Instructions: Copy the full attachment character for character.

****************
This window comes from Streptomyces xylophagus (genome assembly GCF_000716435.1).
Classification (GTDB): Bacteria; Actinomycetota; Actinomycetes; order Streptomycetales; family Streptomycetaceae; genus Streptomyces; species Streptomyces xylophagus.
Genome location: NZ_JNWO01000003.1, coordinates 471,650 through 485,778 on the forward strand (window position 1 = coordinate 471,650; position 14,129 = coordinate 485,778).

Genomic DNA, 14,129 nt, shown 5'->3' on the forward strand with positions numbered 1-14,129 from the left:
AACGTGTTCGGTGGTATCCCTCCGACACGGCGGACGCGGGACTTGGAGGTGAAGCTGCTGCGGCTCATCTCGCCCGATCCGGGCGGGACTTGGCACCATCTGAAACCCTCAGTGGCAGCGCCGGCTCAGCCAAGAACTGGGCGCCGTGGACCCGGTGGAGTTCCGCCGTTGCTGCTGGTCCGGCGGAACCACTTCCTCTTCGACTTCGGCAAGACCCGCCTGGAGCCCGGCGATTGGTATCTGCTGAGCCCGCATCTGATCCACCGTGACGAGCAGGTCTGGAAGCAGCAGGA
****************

This window comes from Streptomyces xylophagus (genome assembly GCF_000716435.1).
Classification (GTDB): Bacteria; Actinomycetota; Actinomycetes; order Streptomycetales; family Streptomycetaceae; genus Streptomyces; species Streptomyces xylophagus.
Genome location: NZ_JNWO01000003.1, coordinates 471,650 through 485,778 on the forward strand (window position 1 = coordinate 471,650; position 14,129 = coordinate 485,778).

Genomic DNA, 14,129 nt, shown 5'->3' on the forward strand with positions numbered 1-14,129 from the left:
AACGTGTTCGGTGGTATCCCTCCGACACGGCGGACGCGGGACTTGGAGGTGAAGCTGCTGCGGCTCATCTCGCCCGATCCGGGCGGGACTTGGCACCATCTGAAACCCTCAGTGGCAGCGCCGGCTCAGCCAAGAACTGGGCGCCGTGGACCCGGTGGAGTTCCGCCGTTGCTGCTGGTCCGGCGGAACCACTTCCTCTTCGACTTCGGCAAGACCCGCCTGGAGCCCGGCGATTGGTATCTGCTGAGCCCGCATCTGATCCACCGTGACGAGCAGGTCTGGAAGCAGCAGGA